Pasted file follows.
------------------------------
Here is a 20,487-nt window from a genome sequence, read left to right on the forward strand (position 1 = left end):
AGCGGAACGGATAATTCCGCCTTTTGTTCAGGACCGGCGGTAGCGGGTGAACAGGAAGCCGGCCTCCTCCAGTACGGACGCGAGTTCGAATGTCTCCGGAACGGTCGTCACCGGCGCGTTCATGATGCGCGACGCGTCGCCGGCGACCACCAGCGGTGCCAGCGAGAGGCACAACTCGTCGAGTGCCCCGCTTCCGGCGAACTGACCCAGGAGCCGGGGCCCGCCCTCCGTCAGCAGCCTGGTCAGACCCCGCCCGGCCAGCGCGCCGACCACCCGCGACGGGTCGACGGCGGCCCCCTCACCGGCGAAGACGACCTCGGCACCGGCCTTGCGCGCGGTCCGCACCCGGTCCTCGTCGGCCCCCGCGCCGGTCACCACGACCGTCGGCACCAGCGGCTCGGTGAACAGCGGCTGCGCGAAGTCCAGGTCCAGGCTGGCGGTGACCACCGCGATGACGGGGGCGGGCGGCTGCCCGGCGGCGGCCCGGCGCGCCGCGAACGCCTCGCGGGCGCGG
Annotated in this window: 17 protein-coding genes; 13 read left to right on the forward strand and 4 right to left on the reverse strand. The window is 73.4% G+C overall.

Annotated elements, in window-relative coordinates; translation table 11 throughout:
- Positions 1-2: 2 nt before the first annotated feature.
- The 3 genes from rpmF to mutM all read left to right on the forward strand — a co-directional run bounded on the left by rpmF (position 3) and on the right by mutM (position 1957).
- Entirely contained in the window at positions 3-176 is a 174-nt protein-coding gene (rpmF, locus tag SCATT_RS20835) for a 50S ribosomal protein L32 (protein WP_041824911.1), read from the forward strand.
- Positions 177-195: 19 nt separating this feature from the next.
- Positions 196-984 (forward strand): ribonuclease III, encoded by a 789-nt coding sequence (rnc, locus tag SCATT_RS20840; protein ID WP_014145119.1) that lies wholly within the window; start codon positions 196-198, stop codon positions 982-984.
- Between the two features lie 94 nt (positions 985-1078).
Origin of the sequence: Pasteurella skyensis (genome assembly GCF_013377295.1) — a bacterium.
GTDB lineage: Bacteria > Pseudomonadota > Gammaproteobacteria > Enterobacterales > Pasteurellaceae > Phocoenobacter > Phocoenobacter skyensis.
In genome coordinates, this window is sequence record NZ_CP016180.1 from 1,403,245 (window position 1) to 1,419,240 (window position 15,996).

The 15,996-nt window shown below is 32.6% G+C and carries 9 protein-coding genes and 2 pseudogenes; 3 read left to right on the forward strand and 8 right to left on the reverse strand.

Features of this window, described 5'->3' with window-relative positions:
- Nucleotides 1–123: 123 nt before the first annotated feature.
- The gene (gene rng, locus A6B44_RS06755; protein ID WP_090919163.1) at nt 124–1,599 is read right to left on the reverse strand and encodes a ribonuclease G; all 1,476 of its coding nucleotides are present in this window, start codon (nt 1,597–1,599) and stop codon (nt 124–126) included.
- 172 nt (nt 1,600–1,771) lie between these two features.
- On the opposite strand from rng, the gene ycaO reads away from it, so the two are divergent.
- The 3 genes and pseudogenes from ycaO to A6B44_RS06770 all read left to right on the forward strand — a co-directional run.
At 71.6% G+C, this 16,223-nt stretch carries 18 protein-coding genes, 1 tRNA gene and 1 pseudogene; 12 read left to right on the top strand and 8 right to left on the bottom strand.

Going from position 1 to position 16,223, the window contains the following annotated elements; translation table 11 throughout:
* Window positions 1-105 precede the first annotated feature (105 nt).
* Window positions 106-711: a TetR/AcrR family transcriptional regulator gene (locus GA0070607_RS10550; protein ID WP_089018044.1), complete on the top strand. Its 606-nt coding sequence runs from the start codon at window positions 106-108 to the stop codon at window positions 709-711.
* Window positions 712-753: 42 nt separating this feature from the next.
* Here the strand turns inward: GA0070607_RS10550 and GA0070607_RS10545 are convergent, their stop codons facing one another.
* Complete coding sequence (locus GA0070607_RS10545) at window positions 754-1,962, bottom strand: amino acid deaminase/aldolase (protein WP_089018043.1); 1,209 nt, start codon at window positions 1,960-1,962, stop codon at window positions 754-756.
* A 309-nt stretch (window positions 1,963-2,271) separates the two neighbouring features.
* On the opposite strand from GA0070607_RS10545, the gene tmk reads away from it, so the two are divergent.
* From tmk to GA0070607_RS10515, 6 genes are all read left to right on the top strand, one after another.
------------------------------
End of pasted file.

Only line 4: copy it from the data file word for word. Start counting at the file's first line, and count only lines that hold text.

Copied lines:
Annotated elements, in window-relative coordinates; translation table 11 throughout: